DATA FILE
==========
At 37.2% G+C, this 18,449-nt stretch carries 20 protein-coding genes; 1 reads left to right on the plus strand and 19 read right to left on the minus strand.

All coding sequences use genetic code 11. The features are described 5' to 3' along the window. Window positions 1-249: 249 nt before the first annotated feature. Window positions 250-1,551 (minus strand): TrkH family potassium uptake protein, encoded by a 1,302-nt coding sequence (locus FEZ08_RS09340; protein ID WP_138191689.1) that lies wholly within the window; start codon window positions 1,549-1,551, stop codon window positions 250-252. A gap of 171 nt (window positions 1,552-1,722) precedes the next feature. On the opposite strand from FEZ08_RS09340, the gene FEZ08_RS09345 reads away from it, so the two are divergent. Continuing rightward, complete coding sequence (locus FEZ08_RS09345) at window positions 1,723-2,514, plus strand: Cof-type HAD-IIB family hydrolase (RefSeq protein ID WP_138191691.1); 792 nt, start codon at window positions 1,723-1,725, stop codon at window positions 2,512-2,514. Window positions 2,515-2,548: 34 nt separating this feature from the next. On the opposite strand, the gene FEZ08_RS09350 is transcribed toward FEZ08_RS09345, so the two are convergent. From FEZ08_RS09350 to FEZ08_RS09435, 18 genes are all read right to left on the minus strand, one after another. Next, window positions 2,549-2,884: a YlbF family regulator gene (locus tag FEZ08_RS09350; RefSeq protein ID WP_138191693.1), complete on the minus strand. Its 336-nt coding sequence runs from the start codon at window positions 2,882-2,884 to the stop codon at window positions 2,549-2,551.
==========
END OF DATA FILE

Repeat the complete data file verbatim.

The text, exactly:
At 37.2% G+C, this 18,449-nt stretch carries 20 protein-coding genes; 1 reads left to right on the plus strand and 19 read right to left on the minus strand.

All coding sequences use genetic code 11. The features are described 5' to 3' along the window. Window positions 1-249: 249 nt before the first annotated feature. Window positions 250-1,551 (minus strand): TrkH family potassium uptake protein, encoded by a 1,302-nt coding sequence (locus FEZ08_RS09340; protein ID WP_138191689.1) that lies wholly within the window; start codon window positions 1,549-1,551, stop codon window positions 250-252. A gap of 171 nt (window positions 1,552-1,722) precedes the next feature. On the opposite strand from FEZ08_RS09340, the gene FEZ08_RS09345 reads away from it, so the two are divergent. Continuing rightward, complete coding sequence (locus FEZ08_RS09345) at window positions 1,723-2,514, plus strand: Cof-type HAD-IIB family hydrolase (RefSeq protein ID WP_138191691.1); 792 nt, start codon at window positions 1,723-1,725, stop codon at window positions 2,512-2,514. Window positions 2,515-2,548: 34 nt separating this feature from the next. On the opposite strand, the gene FEZ08_RS09350 is transcribed toward FEZ08_RS09345, so the two are convergent. From FEZ08_RS09350 to FEZ08_RS09435, 18 genes are all read right to left on the minus strand, one after another. Next, window positions 2,549-2,884: a YlbF family regulator gene (locus tag FEZ08_RS09350; RefSeq protein ID WP_138191693.1), complete on the minus strand. Its 336-nt coding sequence runs from the start codon at window positions 2,882-2,884 to the stop codon at window positions 2,549-2,551.